In this regard, I must state and restate this fundamental truth with absolutely no hesitation, that objectively and practically, it is not possible to solve problems that have accumulated over 350 years in the mere 13 years of our democracy.
Claims that have been made that this is possible, and that we could have solved the socio-economic problems we inherited, during the short years of our democracy, are obviously incorrect.
This Policy Conference gives us the possibility seriously to discuss these claims. I must also say this that this Conference also gives us the possibility to discuss the assertions I have made, that it is not possible to solve problems that have been 350 years in the making in a mere 13 years of democratic rule.
You, fellow delegates, are at perfect liberty to argue that I am wrong in making this assertion, and that our movement has been wrong in making this assertion, and that during the conferences the African National Congress has held since our unbanning in 1990, we could have adopted other policies that could have eradicated a 350-year legacy in 13 years!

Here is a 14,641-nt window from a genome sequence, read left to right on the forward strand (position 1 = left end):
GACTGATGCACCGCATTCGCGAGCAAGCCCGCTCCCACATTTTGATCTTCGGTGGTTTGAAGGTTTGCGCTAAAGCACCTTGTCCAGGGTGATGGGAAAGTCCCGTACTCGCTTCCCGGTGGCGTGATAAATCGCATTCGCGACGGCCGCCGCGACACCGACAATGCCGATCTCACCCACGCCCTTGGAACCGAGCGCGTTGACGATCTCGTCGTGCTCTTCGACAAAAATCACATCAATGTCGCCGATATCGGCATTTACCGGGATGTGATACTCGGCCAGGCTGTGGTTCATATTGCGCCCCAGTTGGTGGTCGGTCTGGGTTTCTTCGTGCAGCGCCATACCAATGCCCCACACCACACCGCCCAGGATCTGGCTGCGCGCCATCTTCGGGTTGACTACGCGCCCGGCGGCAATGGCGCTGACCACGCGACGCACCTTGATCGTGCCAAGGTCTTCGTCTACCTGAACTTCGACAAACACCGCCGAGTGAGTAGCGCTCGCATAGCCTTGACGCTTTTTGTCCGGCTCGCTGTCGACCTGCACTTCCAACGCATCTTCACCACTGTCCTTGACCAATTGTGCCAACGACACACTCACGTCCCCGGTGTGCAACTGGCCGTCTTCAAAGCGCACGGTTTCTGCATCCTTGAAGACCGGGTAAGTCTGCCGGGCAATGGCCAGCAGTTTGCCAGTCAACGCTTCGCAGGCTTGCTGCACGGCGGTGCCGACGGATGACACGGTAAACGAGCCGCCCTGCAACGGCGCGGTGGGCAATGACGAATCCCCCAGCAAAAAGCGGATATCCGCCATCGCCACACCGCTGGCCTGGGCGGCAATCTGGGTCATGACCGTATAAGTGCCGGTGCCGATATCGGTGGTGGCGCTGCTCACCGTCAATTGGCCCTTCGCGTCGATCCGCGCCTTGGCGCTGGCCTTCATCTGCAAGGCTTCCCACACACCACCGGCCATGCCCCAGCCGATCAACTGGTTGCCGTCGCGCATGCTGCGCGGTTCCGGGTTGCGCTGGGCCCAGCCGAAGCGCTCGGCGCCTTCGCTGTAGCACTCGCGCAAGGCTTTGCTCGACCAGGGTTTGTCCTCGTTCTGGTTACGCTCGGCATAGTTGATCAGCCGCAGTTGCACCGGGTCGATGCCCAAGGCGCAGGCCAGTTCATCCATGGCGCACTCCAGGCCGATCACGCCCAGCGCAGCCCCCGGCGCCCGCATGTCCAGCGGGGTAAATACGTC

In this context the issue of the relationship between the national democratic and the socialist revolutions has been raised once again.
I hope that as we reflect on matters raised in the Draft Strategy and Tactics document we will discuss this important matter that our movement has grappled with for many decades. However, I must restate some of the fundamental conclusions that have informed the functioning of the broad movement for national liberation for many decades already, which enabled this movement to achieve the historic democratic victory of 1994 as a united and disciplined force for progressive change.
One of these conclusions is that there is a distinct, material and historically determined difference between the national democratic and the socialist revolutions. Objectively, and not by proclamation or conference resolutions, the ANC necessarily serves as the leader of the forces committed to the victory of the National Democratic Revolution, which struggle for the realisation of the national democratic goals of the masses of our people.